I have come to appreciate the wisdom that Pope Francis showed when he did not wait to declare Junípero Serra a saint.
When I learned that Pope Francis intended to canonize Junípero Serra, the Franciscan apostle of my native California, I was a little hesitant. Despite being an admirer of Serra’s faith, I had a feeling that maybe the timing wasn’t right.
Pope John Paul II’s beatification of Junípero Serra had already created a stir some 30 years earlier. At the time, debates about the morality of the European — especially Spanish — conquest of the Americas had begun to fill the air. The 500th anniversary of Christopher Columbus’ first voyage was on the horizon, and Serra, an 18th-century Spanish missionary, was seen by some as part and parcel of an oppressive colonial structure.
By 2015, the year of Pope Francis’ journey to the U.S., the debate around Serra and his role in bringing Christianity and European culture to California had become even more polarized. Perhaps, I thought, he could wait for a lower profile moment to make it official, a more convenient time when things were less tense and rational discussions could take place.
Now I’m glad he didn’t wait.
Coming to know Junípero Serra
I have a long history with St. Junípero. I am a 3rd-generation Californian and a Catholic, so I grew up hearing his name regularly. I have visited all of the missions he founded, except for San Fernando de Velicatá in Baja California (it’s on my bucket list). I have led pilgrimages to his final resting place at Mission San Carlos Borromeo in Carmel. I have read multiple biographies of him and read his own writings. I even created a whole website dedicated to California’s early history (including the missions). In doing so, I have become very familiar with Serra’s life and personality. And the more I learn about him, the more I appreciate him.
As a professor of Spanish literature, I see parallels between Serra and one of my favorite fictional characters, Don Quixote of La Mancha. Both started their grand adventures while in their 50s. Both held up ideals that seemed antiquated to some of their contemporaries. For Don Quixote, it was the revival of medieval chivalry. For Junípero Serra, it was the building of Christ’s kingdom on earth. In an ironic twist of history, both had their statues attacked in San Francisco’s Golden Gate Park during the summer of 2020. And let’s not forget that the creator of Don Quixote, Miguel de Cervantes, was buried in the Franciscan habit.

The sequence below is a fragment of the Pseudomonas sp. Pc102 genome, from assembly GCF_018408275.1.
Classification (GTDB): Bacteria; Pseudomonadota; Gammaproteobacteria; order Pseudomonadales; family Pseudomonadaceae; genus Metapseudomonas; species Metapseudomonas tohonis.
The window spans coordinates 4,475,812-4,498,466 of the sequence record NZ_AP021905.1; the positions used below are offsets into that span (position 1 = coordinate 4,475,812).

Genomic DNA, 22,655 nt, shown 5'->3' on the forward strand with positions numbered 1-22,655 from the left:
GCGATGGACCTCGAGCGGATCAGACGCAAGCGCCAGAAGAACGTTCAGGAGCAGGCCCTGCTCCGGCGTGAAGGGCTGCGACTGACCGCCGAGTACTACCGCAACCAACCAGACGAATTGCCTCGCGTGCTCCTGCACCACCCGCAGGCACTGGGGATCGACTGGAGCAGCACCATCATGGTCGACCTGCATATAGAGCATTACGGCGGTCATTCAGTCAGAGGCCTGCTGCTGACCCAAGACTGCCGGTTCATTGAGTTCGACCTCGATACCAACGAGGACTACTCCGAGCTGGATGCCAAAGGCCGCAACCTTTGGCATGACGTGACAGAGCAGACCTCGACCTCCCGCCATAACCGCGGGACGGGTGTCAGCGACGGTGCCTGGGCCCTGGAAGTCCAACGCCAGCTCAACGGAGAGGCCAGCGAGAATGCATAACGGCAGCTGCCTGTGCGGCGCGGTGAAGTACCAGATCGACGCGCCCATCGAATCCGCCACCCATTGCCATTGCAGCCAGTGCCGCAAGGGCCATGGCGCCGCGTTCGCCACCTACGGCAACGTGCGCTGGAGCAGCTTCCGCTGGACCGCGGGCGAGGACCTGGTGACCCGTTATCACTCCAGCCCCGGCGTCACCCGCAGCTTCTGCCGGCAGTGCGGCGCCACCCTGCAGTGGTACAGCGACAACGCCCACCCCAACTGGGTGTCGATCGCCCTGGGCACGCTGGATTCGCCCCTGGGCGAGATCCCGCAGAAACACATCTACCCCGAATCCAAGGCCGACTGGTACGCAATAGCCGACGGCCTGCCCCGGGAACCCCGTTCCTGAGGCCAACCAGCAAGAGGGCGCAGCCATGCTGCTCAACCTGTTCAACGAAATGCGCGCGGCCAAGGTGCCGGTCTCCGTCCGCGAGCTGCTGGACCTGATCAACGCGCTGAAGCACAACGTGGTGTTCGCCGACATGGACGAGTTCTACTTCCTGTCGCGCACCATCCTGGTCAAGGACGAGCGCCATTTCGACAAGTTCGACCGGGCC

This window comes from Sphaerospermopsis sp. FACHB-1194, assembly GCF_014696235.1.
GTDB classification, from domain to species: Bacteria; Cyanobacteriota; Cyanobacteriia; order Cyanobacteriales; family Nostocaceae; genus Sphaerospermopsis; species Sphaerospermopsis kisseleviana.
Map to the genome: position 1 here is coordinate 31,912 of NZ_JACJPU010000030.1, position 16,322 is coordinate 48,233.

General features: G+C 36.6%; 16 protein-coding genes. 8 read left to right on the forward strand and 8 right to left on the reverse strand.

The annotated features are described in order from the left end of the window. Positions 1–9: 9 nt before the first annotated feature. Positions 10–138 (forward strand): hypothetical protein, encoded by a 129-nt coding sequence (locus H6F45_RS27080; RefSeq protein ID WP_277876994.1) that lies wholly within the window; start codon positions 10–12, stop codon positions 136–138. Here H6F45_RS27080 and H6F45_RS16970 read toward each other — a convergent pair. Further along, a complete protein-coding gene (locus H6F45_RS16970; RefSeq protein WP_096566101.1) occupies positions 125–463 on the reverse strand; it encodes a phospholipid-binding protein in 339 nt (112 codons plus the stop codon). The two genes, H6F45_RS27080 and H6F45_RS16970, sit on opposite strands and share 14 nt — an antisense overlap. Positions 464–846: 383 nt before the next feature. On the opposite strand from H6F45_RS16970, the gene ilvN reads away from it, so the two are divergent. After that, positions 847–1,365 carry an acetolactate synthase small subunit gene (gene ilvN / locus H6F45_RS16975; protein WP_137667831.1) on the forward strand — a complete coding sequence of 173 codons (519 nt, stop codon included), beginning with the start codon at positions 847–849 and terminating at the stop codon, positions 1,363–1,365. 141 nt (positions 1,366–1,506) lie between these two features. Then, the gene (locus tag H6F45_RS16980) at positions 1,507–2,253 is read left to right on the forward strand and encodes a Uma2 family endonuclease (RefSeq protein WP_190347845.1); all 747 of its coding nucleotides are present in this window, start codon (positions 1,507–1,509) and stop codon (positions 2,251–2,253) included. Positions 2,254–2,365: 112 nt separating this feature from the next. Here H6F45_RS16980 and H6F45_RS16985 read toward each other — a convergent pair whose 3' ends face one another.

Serra, the realist
But the parallels only go so far. Serra was an idealist, like Don Quixote, but he was also a realist. He had to live in the real world. And unlike the fictional Don Quixote, Junípero Serra was a man of flesh and blood with all the complexities of any human being. He believed in lobbying government authorities but ultimately put his faith in prayer. He accepted the use of corporal punishment at the missions but did something unheard of by insisting that the Kumeyaay warriors who had killed his beloved brother priest be pardoned. And although Serra had dreams of the future, he knew he had to build in the present.
Between 1768 and 1784, Junípero founded nine missions along the coast of California. His goal was to create communities where indigenous people could be educated in a Christian way of life. In order to do so, he had to work within the administrative structures and bureaucracy of his time. He had to collaborate with others, rely on them, lead them, and compromise with them. Along the way, he continually risked being misunderstood. Many of his contemporaries accused him of being too confrontational with political leaders in pursuit of his goals, while many today accuse him of being too accommodating to them.
But contrary to the popular image, Serra wasn’t a single-minded zealot. He had moments of discouragement and was unafraid of admitting them. He once related the following story to a dispirited brother priest: